electronics devices and circuits to young students.

The modeling provided a foundation for the design of the power circuits and gave a look
at what was expected when applied with hardware. The simulations gave very good
results, although they were never expected to occur in partial implementation due to
response times of the power electronics circuits. The simulation helped immensely in
optimizing the system.

The modeled design was applied reasonably easily to printed circuit board due to
National Instruments Multisim. The Multisim provided a number of features in,
Thyristor check, AC/DC conversions and GTO. There are also options available for
extending the design given; involving control of DC motors, Thyristors and many other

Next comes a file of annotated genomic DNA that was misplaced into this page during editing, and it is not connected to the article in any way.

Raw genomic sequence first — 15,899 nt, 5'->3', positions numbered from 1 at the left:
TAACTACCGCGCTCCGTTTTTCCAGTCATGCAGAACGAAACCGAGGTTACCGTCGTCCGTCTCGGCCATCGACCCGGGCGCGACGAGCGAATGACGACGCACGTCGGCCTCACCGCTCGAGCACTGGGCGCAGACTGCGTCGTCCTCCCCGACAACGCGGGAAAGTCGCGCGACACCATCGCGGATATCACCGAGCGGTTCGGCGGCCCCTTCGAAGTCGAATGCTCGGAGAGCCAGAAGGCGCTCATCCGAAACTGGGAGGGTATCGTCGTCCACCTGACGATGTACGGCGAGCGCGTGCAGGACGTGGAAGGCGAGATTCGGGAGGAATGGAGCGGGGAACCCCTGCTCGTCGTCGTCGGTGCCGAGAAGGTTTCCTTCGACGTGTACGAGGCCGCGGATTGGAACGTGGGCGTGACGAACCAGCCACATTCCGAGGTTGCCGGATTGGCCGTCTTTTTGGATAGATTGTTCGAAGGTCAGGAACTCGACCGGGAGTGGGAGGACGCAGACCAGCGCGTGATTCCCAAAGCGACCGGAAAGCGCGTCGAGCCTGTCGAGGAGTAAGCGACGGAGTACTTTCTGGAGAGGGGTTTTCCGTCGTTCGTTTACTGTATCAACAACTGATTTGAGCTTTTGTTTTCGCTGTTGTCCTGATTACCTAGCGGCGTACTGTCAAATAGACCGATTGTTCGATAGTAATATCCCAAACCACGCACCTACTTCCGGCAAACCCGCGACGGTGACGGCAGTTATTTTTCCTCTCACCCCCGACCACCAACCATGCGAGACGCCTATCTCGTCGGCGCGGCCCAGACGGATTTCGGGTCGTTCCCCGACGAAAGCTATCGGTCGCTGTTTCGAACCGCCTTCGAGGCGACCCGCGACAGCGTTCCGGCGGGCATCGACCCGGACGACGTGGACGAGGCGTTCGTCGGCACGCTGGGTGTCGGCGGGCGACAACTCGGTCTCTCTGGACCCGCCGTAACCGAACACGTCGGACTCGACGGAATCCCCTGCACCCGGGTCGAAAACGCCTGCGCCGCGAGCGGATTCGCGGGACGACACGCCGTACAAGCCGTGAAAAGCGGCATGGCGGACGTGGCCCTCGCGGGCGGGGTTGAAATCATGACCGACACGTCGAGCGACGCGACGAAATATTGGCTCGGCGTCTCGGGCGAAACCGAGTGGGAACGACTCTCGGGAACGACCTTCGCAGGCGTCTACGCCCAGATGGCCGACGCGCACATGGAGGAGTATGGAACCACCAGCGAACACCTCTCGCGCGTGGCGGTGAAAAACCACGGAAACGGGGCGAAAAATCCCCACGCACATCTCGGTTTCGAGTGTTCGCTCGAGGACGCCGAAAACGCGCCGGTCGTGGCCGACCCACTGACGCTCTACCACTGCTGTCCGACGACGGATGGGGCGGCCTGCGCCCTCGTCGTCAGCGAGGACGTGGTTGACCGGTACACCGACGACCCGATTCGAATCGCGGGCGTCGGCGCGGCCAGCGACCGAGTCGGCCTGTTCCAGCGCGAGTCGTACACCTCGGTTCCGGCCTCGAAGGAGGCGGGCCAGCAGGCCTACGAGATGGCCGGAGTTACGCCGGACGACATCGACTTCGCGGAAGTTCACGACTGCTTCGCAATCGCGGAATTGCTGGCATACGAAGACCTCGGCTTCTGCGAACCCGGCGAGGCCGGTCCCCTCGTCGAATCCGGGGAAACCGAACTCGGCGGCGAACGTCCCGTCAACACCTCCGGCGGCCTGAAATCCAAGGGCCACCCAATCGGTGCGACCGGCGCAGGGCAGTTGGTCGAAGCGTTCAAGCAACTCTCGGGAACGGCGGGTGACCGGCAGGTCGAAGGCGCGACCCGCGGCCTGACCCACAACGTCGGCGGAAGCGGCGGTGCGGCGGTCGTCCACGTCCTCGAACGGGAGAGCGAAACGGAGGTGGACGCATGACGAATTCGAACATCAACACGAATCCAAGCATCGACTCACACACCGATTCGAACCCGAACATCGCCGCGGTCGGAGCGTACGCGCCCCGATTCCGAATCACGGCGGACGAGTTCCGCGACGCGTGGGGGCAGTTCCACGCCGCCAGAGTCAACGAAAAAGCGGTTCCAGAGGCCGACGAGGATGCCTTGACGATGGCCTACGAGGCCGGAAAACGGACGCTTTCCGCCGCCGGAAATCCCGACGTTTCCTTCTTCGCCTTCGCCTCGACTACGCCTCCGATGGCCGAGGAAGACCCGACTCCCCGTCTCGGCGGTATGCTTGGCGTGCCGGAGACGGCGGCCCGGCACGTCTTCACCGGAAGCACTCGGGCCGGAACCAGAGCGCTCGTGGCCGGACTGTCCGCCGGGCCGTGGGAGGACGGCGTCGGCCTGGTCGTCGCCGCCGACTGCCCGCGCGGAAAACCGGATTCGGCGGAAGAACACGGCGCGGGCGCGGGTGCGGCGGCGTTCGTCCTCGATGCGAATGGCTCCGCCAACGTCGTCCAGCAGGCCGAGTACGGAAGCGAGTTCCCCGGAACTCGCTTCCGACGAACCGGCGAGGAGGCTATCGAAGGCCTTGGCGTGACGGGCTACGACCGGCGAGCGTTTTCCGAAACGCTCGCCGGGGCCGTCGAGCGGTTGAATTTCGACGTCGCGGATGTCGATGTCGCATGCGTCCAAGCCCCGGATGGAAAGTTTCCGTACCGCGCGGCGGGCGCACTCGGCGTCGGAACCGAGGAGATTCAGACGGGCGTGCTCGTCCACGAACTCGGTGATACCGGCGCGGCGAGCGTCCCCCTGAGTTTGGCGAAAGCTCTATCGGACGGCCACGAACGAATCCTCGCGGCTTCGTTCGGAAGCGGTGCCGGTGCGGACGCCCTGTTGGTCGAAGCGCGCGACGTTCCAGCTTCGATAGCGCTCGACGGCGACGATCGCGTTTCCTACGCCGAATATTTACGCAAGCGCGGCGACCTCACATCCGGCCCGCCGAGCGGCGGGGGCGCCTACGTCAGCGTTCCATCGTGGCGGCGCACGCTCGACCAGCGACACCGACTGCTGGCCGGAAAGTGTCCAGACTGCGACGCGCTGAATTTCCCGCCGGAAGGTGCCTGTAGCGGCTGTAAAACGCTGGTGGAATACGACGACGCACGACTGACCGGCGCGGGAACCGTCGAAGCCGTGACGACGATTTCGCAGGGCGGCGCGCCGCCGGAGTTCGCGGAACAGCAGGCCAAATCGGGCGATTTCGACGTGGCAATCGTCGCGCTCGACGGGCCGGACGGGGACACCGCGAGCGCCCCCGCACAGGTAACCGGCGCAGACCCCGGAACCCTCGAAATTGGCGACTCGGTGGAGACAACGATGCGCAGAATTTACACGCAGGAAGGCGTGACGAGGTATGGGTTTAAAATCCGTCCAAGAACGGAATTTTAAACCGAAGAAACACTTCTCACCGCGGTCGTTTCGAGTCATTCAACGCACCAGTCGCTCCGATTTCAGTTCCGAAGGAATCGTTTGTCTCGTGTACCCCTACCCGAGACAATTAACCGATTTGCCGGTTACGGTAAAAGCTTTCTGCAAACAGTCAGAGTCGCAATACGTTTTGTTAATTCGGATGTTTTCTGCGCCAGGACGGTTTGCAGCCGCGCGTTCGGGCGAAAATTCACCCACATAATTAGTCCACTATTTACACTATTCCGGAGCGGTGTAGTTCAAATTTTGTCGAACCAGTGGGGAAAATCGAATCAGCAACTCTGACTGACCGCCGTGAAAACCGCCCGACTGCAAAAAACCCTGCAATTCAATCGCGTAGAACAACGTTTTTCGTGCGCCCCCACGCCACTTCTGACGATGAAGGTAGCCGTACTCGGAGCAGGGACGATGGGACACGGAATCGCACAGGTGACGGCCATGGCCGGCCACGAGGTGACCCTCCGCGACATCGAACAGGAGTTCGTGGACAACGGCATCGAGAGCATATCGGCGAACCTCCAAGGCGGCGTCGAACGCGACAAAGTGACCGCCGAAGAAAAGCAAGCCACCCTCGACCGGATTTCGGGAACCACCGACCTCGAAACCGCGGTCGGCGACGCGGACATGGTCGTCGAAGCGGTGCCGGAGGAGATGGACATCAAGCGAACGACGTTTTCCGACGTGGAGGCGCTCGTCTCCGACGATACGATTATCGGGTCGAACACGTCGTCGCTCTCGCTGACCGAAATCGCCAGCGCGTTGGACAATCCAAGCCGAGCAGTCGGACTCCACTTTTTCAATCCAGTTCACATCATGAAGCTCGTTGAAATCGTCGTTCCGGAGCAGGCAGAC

power circuits.

The power electronics came in the form of AC-DC conversion for motor control. The
motor controller required little modification which involved installation of a transformer
which can drive it at a main power supply rating without burning any other device in
training kit.

58
Although the final practical testing fell short of expectations at the time of writing, this
thesis has been successful in providing a solid design for power electronics devices and
circuits that has demonstrated almost complete functionality. The design method used is
easy to follow to allow future advancements to be made without too much difficulty.

8.2 Future Work

There are a number of topics for future work and development related with the power
electronics devices and circuits designed in this thesis.

These may include:

Obtaining greater power specifications for the power electronics to be used with a
large dynamometer. The increased current would allow for greater performance to
be used while the increase in voltage would raise the speed, producing much
better road load simulator for testing electric motors and drive systems.